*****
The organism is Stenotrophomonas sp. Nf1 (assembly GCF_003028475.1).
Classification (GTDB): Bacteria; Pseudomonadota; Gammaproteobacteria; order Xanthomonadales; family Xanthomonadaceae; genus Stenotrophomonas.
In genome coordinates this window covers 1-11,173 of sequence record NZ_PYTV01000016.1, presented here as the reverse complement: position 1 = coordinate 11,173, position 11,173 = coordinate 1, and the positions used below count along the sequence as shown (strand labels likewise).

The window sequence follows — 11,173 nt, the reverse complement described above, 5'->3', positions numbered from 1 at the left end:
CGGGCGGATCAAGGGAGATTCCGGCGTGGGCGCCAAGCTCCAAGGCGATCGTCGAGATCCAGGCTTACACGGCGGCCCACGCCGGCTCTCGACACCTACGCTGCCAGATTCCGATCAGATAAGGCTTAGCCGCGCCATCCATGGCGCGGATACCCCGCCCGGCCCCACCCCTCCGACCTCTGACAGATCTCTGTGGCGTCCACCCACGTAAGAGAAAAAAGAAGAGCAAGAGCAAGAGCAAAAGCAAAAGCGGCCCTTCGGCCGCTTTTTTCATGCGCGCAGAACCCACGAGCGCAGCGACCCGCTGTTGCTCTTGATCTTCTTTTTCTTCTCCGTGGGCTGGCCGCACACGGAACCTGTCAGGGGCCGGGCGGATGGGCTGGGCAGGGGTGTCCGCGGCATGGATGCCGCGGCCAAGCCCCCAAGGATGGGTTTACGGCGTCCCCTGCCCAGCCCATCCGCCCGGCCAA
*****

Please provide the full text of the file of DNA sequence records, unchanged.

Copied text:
The organism is Stenotrophomonas sp. Nf1 (assembly GCF_003028475.1).
Classification (GTDB): Bacteria; Pseudomonadota; Gammaproteobacteria; order Xanthomonadales; family Xanthomonadaceae; genus Stenotrophomonas.
In genome coordinates this window covers 1-11,173 of sequence record NZ_PYTV01000016.1, presented here as the reverse complement: position 1 = coordinate 11,173, position 11,173 = coordinate 1, and the positions used below count along the sequence as shown (strand labels likewise).

The window sequence follows — 11,173 nt, the reverse complement described above, 5'->3', positions numbered from 1 at the left end:
CGGGCGGATCAAGGGAGATTCCGGCGTGGGCGCCAAGCTCCAAGGCGATCGTCGAGATCCAGGCTTACACGGCGGCCCACGCCGGCTCTCGACACCTACGCTGCCAGATTCCGATCAGATAAGGCTTAGCCGCGCCATCCATGGCGCGGATACCCCGCCCGGCCCCACCCCTCCGACCTCTGACAGATCTCTGTGGCGTCCACCCACGTAAGAGAAAAAAGAAGAGCAAGAGCAAGAGCAAAAGCAAAAGCGGCCCTTCGGCCGCTTTTTTCATGCGCGCAGAACCCACGAGCGCAGCGACCCGCTGTTGCTCTTGATCTTCTTTTTCTTCTCCGTGGGCTGGCCGCACACGGAACCTGTCAGGGGCCGGGCGGATGGGCTGGGCAGGGGTGTCCGCGGCATGGATGCCGCGGCCAAGCCCCCAAGGATGGGTTTACGGCGTCCCCTGCCCAGCCCATCCGCCCGGCCAA